Given this, drug-testing is only likely to be appealing to employers where a problem is identified in the workplace and where health and safety concerns are paramount. If there is no discernible impact on work performance, then perhaps ignorance is bliss in terms of what your employees do in their personal time?

Drug & alcohol policy

It is advisable that all employers have a clear position on employees who are under the influence of drugs or alcohol at work. For most, being intoxicated at work is a disciplinary offence and, in some circumstances, will be gross misconduct justifying dismissal without notice or payment in lieu of notice. All employees should be aware of their employer’s policy on drugs and alcohol and the consequences of breaching its terms. The policy should specifically cover employees’ conduct at work or work-related social events. Employers should require employees to confirm they have read and understood the policy on commencement of employment and a record kept of this confirmation. Fear of dismissal can be a powerful deterrent for employees who may find themselves having to explain to potential new employers the reason for their dismissal and lack of a reference.

Positive results

Where drug-use is detected, whether or not disciplinary action is taken will depend on the circumstances of the case and the employer’s particular stance. Where drug use doesn’t clearly impact on work performance, summary dismissal may not be a reasonable response. Certain drugs are detectable through drug tests even if there is no longer any effect on the individual’s behaviour. The circumstances of the positive result should be thoroughly explored using a fair procedure and consideration given to whether the employer can support an employee with access to an assistance programme or other professional help.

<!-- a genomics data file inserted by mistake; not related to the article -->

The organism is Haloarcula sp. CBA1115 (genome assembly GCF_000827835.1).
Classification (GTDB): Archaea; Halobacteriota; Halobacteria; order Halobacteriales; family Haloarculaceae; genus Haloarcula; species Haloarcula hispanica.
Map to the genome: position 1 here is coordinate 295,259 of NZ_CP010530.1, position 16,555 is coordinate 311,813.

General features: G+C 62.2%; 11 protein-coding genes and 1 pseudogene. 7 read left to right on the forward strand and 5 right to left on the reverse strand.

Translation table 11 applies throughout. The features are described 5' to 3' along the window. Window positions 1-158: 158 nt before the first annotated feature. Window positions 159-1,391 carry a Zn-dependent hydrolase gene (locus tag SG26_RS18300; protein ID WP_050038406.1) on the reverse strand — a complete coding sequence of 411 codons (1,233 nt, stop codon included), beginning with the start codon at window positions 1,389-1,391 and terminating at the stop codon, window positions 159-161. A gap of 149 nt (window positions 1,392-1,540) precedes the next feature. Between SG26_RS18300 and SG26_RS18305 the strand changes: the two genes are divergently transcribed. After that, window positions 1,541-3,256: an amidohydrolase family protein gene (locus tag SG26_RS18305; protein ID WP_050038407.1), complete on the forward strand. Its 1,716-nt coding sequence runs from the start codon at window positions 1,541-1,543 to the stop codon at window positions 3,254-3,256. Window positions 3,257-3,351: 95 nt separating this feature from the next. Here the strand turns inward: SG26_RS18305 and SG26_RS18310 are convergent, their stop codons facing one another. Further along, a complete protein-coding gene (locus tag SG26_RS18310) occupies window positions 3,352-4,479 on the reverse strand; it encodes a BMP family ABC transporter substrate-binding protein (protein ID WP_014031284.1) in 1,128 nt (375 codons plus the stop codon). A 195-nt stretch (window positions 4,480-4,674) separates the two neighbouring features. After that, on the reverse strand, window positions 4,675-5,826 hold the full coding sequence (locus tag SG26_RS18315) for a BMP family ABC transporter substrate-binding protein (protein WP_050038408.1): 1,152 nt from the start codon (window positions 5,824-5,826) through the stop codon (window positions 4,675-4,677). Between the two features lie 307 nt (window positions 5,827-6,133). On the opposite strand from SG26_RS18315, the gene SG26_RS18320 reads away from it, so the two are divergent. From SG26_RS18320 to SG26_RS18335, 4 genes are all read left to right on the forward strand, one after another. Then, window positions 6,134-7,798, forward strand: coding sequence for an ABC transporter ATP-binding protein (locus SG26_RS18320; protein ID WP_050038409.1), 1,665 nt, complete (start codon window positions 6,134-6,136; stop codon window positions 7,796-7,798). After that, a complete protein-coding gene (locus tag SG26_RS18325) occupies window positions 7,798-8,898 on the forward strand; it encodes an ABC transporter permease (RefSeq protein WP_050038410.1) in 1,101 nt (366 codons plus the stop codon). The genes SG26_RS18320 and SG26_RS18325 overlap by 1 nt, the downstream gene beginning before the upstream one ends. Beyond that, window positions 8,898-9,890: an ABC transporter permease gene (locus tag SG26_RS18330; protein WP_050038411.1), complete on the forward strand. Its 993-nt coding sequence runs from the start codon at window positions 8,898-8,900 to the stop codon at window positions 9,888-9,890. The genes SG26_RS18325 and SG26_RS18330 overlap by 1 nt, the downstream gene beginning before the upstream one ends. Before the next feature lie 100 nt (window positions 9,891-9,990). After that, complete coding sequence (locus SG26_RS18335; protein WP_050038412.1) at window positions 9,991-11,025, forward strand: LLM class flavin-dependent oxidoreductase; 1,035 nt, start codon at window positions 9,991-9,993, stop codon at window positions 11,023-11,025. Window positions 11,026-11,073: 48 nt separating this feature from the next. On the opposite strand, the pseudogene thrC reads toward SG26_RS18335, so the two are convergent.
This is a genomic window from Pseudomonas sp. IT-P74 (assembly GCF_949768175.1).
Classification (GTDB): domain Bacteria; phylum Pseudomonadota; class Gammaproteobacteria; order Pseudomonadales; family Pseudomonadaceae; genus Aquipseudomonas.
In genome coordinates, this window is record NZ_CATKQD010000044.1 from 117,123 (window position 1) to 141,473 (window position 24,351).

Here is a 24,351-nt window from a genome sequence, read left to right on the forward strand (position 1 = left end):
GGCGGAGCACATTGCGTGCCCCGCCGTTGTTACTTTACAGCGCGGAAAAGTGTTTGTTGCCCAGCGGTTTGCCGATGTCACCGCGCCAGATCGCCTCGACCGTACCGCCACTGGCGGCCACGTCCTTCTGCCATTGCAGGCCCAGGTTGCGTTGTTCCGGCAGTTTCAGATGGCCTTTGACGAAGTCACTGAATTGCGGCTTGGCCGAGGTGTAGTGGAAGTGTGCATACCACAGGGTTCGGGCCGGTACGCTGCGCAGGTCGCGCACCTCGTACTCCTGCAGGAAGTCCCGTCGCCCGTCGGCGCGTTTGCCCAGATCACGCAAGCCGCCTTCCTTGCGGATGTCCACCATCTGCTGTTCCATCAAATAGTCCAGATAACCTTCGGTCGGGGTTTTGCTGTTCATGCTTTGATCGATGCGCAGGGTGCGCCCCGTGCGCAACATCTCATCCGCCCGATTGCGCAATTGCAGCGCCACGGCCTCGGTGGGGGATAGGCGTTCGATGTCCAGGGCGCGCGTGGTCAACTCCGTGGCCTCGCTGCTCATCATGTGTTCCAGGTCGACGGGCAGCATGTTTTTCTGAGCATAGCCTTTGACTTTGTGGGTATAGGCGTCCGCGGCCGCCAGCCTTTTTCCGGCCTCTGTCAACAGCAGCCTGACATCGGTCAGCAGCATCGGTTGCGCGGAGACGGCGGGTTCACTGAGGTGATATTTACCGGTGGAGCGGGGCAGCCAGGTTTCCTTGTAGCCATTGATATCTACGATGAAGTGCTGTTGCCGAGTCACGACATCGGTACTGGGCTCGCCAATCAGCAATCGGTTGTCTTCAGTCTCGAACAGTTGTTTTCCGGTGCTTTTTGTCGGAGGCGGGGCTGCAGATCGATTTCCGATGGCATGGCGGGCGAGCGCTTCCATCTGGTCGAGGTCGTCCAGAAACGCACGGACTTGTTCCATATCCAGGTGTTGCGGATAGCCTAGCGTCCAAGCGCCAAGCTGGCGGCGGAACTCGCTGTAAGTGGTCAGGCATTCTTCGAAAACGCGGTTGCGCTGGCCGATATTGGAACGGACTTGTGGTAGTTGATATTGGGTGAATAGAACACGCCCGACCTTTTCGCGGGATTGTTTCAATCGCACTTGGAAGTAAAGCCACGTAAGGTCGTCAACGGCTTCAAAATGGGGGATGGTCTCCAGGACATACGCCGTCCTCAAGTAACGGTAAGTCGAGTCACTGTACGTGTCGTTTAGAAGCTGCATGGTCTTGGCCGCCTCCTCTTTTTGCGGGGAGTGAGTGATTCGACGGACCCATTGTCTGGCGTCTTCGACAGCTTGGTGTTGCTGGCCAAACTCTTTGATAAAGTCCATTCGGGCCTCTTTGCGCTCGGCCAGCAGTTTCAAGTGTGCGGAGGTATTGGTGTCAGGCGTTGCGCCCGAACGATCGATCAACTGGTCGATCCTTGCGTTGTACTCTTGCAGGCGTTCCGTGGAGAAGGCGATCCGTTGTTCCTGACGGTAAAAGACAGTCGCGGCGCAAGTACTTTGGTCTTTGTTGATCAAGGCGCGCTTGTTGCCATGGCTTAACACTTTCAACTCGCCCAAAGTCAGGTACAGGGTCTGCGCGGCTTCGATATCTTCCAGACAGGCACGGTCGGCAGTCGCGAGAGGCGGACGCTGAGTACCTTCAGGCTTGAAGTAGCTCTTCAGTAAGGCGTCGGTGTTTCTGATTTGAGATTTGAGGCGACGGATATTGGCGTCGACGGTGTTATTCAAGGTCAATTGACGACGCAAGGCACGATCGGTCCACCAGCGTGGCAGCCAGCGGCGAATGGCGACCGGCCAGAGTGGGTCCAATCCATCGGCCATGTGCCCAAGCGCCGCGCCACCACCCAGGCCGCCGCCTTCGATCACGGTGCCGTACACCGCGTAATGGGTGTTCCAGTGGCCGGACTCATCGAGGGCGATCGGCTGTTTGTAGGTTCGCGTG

Drug dependency is specifically excluded from the definition of disability under the Equality Act but care must still be taken with employees suspected of drug use as health conditions arising out of it or leading to it can be protected disabilities, for example, depression. Where a protected disability is present, employers must make reasonable adjustments and dismissal may well be considered unfair by a Tribunal.

What if this was your employee?

Care must be taken not to stray into policing people’s private lives and predilections – the question should always be, what is the identifiable impact on work performance? However, recent press coverage highlights the reputational damage employee drug use can lead to. In order to rely on bringing the company into disrepute as a reason for dismissal you have to be sure that the behaviour has actually, or reasonably could have, brought the company into disrepute. For example, you should investigate whether anyone would be able to associate the company with the employee’s conduct. This often comes up in the context of social media. If an employee were to post on social media about drug use you should consider whether the use of social media is purely private or whether the company is referenced in their profile and if the employee is connected to clients or colleagues. If clients were able to see the employee’s conduct and associate it with the company, then this could well be considered to bring the company into disrepute.

All employers should have a well-publicised policy on drug use and make clear that bringing the company into disrepute can be a sackable offence. However, thought should also be given to what assistance can be offered to employees who have a drug or alcohol problem. A supportive work environment will make it more likely that employees will ask for help and give the employer the opportunity to address the problem before it is too late.